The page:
Spectacle in the Sand

Spectacle in the Sand

Dubai Defies Physics, Geography and Cost in Pursuit of the Cutting Edge


Originally published on metropolis.co.jp on January 2006

Photos by Jeffrey Tanenhaus

Photos by Jeffrey Tanenhaus

Cruising down Dubai’s Sheikh Zayed Road leaves the impression that there is nothing petrodollars can’t build. Indeed, the crown prince seems to be playing a reality version of SimDesert, plopping down the largest, tallest or most sumptuous hotel, mall or artificial archipelago.

Dubai is just the second largest of the United Arab Emirates’ seven city-states, but is easily the most alluring. And it’s perhaps the world’s fastest growing tourist destination. Ambitious developers are banking on the “If you build it, they will come” philosophy to lure well-heeled visitors. The construction crane is Dubai’s unofficial bird. Sightings are frequent—16 percent of the worldwide crane population inhabits this emirate. Buildings are categorized as new, brand new or breaking ground. Only sand dunes shift faster than this ultramodern skyline.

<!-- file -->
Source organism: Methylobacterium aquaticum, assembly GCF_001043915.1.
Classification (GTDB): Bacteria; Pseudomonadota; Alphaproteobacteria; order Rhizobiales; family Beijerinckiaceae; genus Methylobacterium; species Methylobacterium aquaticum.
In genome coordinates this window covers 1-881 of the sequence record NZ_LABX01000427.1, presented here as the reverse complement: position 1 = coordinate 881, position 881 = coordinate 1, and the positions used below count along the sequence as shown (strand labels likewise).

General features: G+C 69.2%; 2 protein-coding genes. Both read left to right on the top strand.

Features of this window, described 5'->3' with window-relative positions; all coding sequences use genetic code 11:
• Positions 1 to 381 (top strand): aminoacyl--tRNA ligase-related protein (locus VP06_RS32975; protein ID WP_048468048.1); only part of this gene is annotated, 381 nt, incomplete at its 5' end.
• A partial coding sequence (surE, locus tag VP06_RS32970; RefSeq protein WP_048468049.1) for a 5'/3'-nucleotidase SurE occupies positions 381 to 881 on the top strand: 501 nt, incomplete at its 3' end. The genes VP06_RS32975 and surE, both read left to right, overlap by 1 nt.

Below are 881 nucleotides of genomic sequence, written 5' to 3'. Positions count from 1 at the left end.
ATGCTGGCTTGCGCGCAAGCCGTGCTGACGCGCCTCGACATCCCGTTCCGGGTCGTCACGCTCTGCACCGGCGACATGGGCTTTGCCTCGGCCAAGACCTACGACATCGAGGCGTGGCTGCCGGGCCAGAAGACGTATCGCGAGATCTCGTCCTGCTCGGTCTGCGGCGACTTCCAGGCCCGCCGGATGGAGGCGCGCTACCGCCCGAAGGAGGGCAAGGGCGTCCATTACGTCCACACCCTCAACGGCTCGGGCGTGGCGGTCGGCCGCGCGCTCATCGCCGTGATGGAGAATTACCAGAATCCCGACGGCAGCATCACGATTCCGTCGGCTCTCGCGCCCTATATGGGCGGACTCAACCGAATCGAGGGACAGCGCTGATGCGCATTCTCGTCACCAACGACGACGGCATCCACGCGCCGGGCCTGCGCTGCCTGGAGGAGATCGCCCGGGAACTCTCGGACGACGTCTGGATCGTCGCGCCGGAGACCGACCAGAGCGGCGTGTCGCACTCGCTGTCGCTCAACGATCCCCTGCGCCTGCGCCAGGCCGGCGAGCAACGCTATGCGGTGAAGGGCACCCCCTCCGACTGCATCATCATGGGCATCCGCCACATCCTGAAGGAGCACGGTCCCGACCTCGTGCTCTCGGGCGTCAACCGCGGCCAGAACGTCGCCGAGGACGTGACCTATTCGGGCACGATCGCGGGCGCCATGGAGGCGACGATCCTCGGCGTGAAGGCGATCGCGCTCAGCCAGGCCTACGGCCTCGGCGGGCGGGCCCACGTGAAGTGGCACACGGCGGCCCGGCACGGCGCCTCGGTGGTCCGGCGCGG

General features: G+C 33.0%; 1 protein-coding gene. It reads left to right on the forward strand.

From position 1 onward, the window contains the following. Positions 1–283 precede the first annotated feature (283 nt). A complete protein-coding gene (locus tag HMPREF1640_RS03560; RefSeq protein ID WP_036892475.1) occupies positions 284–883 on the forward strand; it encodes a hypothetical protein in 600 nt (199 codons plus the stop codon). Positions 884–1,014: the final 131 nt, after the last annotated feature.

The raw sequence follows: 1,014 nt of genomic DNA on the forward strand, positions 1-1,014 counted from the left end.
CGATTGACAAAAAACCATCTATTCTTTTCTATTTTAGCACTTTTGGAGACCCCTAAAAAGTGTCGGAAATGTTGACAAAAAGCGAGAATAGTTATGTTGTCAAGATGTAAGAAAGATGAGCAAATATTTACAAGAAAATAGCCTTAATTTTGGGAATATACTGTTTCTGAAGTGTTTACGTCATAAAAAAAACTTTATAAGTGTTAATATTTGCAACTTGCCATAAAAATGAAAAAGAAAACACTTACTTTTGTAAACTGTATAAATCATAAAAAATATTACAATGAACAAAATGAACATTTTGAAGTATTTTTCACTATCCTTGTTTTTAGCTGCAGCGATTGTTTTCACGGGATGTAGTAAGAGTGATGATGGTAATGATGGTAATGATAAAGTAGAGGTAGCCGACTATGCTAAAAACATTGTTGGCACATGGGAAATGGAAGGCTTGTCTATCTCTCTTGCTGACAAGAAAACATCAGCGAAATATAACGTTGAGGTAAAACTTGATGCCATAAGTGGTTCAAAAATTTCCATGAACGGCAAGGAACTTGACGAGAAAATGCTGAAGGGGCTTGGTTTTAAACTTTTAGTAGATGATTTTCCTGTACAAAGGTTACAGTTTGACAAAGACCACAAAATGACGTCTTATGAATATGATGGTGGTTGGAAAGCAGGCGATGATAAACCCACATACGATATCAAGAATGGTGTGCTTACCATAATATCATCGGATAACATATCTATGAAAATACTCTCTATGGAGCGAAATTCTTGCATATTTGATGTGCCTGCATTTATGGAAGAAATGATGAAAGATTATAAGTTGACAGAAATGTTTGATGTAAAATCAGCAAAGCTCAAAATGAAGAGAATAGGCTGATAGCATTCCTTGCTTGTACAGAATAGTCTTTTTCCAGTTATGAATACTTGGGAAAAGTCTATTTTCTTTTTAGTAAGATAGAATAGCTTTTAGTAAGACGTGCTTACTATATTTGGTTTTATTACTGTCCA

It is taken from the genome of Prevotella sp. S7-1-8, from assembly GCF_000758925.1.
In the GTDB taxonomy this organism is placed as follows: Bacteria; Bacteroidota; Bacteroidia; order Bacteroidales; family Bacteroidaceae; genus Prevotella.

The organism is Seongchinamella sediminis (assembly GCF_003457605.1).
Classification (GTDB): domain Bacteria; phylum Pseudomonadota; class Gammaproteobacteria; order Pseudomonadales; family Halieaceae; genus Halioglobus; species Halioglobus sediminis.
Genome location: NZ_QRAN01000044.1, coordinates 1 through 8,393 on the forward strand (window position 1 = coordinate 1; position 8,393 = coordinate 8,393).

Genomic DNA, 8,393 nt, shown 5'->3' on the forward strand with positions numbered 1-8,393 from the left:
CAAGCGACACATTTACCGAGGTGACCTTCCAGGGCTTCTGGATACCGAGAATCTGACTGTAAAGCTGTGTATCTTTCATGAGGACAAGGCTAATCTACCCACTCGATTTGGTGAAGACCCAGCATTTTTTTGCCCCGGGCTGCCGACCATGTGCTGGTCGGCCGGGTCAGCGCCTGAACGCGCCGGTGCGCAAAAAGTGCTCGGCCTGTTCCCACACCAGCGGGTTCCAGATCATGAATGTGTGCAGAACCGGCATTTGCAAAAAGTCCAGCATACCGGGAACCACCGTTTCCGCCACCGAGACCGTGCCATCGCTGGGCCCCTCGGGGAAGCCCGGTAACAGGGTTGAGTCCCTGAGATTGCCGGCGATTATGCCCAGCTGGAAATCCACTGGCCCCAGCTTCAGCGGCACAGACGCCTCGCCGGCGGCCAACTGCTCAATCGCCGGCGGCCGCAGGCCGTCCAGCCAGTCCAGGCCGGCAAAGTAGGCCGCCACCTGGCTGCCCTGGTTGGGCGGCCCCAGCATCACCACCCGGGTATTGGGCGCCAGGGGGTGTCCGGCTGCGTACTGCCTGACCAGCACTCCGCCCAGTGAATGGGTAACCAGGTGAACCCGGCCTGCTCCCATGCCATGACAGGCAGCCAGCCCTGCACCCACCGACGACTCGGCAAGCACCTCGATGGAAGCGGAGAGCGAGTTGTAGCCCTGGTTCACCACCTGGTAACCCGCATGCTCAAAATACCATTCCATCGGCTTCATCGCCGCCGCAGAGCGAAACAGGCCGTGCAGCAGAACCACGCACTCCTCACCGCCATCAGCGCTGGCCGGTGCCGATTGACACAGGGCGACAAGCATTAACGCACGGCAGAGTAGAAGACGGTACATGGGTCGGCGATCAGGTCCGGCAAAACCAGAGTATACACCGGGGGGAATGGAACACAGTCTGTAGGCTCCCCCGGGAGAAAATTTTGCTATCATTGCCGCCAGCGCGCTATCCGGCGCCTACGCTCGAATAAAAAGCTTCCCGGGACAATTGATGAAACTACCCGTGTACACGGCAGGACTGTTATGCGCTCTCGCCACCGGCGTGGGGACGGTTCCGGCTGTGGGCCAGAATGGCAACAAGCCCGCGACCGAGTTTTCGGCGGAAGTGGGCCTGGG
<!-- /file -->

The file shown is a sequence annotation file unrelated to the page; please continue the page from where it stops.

The Future


Among the most anticipated projects is the Burj Dubai skyscraper that’s slated to tower approximately 800 meters—half a mile. While the exact height of the tallest man-made structure ever built will remain secret until its 2008 unveiling, it will soar 35 percent higher than the current record holder, Taipei 101, and dwarf the Empire State Building two times over.

To create additional coastline for beachfront residences and resorts, three “palm” islands are making waves. Shaped like date palms (and visible from outer space), this reclaimed sand will jut into the Persian Gulf. Still submerged is the world’s first underwater resort, Hydropolis. It opens in 2007, 20 meters below sea level.

And for when the world itself is not enough, perhaps The World will be. By 2008, about 300 manmade islands, which represent miniaturizations of earth’s landmasses, will house estates for the likes of David Beckham and Rod Stewart.